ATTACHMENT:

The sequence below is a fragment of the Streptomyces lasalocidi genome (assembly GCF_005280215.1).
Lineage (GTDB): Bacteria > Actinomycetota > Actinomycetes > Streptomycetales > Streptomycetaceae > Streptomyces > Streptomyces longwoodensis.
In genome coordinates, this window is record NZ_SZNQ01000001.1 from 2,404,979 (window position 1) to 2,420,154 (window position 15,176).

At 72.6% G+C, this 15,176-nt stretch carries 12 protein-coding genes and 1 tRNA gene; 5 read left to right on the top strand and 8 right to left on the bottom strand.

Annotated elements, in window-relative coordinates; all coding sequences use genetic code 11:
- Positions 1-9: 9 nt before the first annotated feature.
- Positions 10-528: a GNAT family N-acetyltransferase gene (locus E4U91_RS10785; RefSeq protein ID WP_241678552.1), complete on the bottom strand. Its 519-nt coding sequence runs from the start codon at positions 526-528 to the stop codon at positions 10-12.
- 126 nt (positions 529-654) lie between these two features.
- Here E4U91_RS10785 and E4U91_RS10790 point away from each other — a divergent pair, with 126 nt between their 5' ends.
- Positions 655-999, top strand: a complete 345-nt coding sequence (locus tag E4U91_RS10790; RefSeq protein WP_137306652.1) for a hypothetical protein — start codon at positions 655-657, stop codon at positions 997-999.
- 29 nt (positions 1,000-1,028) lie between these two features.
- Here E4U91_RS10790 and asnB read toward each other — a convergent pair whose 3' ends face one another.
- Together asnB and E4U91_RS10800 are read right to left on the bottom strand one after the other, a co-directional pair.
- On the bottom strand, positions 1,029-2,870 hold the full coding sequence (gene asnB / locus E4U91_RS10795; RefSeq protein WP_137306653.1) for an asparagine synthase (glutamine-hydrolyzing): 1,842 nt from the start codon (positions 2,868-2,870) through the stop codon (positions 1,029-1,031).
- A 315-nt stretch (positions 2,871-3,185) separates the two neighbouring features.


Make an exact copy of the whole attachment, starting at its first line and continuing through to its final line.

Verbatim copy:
The sequence below is a fragment of the Streptomyces lasalocidi genome (assembly GCF_005280215.1).
Lineage (GTDB): Bacteria > Actinomycetota > Actinomycetes > Streptomycetales > Streptomycetaceae > Streptomyces > Streptomyces longwoodensis.
In genome coordinates, this window is record NZ_SZNQ01000001.1 from 2,404,979 (window position 1) to 2,420,154 (window position 15,176).

At 72.6% G+C, this 15,176-nt stretch carries 12 protein-coding genes and 1 tRNA gene; 5 read left to right on the top strand and 8 right to left on the bottom strand.

Annotated elements, in window-relative coordinates; all coding sequences use genetic code 11:
- Positions 1-9: 9 nt before the first annotated feature.
- Positions 10-528: a GNAT family N-acetyltransferase gene (locus E4U91_RS10785; RefSeq protein ID WP_241678552.1), complete on the bottom strand. Its 519-nt coding sequence runs from the start codon at positions 526-528 to the stop codon at positions 10-12.
- 126 nt (positions 529-654) lie between these two features.
- Here E4U91_RS10785 and E4U91_RS10790 point away from each other — a divergent pair, with 126 nt between their 5' ends.
- Positions 655-999, top strand: a complete 345-nt coding sequence (locus tag E4U91_RS10790; RefSeq protein WP_137306652.1) for a hypothetical protein — start codon at positions 655-657, stop codon at positions 997-999.
- 29 nt (positions 1,000-1,028) lie between these two features.
- Here E4U91_RS10790 and asnB read toward each other — a convergent pair whose 3' ends face one another.
- Together asnB and E4U91_RS10800 are read right to left on the bottom strand one after the other, a co-directional pair.
- On the bottom strand, positions 1,029-2,870 hold the full coding sequence (gene asnB / locus E4U91_RS10795; RefSeq protein WP_137306653.1) for an asparagine synthase (glutamine-hydrolyzing): 1,842 nt from the start codon (positions 2,868-2,870) through the stop codon (positions 1,029-1,031).
- A 315-nt stretch (positions 2,871-3,185) separates the two neighbouring features.